UPDATE: We’re moving along,Woza Woza-wise. Mary Nida Smith and I collaborated on line 7. But now we’ve run ourselves up a tree and need someone’s help to get back down or offer other suggestions about our mystery creatures surfing through the cinnamon leaves. Help!
Today I saw something I’ve never seen before,
A sea of cinnamon swirls surfing the forest floor.
Leaves you say? And well you may, but more it seemed to me,
Tiny brown-clad creatures surfed that swirling sea.
Tiny brown-clad creatures wearing leather hats
Trimmed with gold feathers! Can you believe that?
Could trees provide these wee folk shelter for themselves?
Now we need to consider who these diminutive, fashion-conscious creatures might be. Where did they come from? What are they doing? Where are they going? Remember, we are composing a 30-line poem so we can’t paint ourselves into any corners here. The story needs to remain open to further development, surprises, and adventures.
Sorry that I’ve not been as available as usual. Readers want to see the four winning poems from October so here they are.
The first two were selected by our panel of judges to be our first ever WORD OF THE MONTH POETS.
Our judges chose Barbara J. Turner as the October Adult Word of the Month Poet for this poem.
She came into the world
a dollar bill,
fresh and crisp,
hot off the press,
a brand new member of the
strong and steady Greenback family.
But something happened.
At sixteen, she changed,
turned into two quarters,
four dimes, a nickel
and five pennies overnight.
No one saw it coming.
She quit school,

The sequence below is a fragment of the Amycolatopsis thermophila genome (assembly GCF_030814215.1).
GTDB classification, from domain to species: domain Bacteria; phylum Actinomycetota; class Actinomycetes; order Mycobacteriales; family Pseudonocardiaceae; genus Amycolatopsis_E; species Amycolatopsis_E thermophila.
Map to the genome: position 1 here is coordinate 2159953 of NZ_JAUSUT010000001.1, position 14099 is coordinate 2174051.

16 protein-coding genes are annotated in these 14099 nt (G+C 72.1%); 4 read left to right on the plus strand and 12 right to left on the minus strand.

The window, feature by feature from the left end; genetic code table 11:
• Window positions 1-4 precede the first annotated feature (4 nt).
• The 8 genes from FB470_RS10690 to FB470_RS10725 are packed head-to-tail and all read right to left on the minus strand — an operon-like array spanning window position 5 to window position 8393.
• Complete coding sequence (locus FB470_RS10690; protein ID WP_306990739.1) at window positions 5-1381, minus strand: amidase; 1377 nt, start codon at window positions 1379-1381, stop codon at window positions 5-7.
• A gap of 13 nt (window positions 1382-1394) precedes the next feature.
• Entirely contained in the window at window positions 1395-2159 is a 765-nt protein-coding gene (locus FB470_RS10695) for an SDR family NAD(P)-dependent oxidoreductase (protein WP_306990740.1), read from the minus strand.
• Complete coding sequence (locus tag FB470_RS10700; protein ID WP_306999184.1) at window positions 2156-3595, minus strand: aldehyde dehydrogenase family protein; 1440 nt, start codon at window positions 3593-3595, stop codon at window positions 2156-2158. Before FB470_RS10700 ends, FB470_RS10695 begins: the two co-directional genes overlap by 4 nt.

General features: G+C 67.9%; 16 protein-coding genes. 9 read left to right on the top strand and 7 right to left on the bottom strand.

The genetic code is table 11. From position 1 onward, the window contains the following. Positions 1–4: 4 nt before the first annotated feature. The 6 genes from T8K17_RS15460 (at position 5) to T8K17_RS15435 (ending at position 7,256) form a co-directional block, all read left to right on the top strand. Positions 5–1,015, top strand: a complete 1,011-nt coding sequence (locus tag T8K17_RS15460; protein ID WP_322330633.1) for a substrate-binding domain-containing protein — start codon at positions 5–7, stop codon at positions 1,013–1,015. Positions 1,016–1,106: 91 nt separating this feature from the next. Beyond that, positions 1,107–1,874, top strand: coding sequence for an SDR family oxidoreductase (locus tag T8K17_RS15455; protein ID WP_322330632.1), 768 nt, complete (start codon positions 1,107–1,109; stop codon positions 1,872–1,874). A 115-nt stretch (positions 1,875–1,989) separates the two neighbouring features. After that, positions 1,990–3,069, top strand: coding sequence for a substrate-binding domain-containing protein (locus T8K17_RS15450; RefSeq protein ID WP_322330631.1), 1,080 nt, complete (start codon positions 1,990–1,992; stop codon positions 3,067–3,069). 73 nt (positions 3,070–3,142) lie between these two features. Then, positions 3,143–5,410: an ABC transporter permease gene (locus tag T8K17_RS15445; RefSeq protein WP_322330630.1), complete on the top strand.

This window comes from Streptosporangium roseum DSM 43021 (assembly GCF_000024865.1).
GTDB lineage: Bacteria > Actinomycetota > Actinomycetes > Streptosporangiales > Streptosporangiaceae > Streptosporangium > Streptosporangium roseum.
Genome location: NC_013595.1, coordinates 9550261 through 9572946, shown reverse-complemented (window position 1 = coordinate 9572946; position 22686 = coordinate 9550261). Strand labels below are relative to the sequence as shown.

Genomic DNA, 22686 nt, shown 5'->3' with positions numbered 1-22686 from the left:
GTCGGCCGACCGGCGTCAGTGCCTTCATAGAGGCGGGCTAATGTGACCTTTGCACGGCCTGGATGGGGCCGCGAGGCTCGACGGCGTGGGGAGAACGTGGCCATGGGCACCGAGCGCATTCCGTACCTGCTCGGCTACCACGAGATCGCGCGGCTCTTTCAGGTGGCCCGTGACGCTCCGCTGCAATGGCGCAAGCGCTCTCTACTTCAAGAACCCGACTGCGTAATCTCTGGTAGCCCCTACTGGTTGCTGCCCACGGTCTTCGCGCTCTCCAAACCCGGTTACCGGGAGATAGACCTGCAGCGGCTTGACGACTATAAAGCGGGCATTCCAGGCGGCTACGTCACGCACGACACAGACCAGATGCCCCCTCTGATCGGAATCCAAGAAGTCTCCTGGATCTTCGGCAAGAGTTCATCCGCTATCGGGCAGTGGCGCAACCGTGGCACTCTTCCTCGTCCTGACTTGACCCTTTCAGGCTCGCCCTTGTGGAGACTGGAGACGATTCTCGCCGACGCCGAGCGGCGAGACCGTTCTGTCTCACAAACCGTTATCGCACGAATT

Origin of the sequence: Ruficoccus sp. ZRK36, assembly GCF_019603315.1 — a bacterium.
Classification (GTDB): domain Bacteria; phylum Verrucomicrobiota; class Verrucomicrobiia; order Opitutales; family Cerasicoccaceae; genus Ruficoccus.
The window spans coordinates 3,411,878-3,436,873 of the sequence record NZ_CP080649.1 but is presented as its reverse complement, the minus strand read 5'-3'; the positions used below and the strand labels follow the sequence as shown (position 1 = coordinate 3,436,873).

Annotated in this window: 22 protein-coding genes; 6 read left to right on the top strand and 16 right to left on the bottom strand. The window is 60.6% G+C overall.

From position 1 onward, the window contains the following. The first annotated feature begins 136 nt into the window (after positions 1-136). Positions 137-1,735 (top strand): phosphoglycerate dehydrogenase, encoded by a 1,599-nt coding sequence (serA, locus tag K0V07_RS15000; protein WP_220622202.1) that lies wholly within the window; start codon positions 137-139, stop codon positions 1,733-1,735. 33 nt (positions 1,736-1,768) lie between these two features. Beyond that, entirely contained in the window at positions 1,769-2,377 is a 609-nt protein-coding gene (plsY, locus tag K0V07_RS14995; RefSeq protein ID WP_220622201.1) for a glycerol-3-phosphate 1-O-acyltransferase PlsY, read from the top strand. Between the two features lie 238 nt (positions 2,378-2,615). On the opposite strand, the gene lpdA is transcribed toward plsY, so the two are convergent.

ran off to the city and
joined a gang of nickel slugs
and Canadian quarters,
worthless folks, unwelcome
even in the grimiest payphone.
The penny arcade crowd lured her next.
Day after day she shushed
down slippery steel slopes
into the hot grubby hands
of pre-pubescent teens.
It was fun and exciting and she liked it.
But over time, she lost herself.
Just bits and pieces.
A nickel her, a penny there,
change so small
she barely noticed.
When she did, it was too late.
She’d become a fifty-cent piece,
copper with nickel plating
and no silver at all,
freakish and strange,
an object to gawk at,
as odd as a Susan B. Anthony.
She took up with a ruble
who devalued her,
brought her down even lower,
then kicked her to the curb.
In the streets, people whispered,
“Loose change,” and she knew it was true.
Her green was gone.
Even her nickel plating.
She was all copper now, a dull,
lifeless penny too worthless to save,
hovering on the edge of a sewer
ready to roll in and die.
And then she saw it,
a sign in a window,
bright green letters wrapped in dollar signs.
‘Bank with us and earn.’
‘Build your savings.’
Salvation was at her fingertips.
She could save herself.
She could check herself in.
It would take time, and work, but she could grow.
She could bounce back and become
the dollar bill she’d been before.
She could even become stronger.
Why not? There was nowhere to go
but up, and this was America, damn it!
her home, her country,
the land of the Almighty Dollar,
where cotton was king and . . .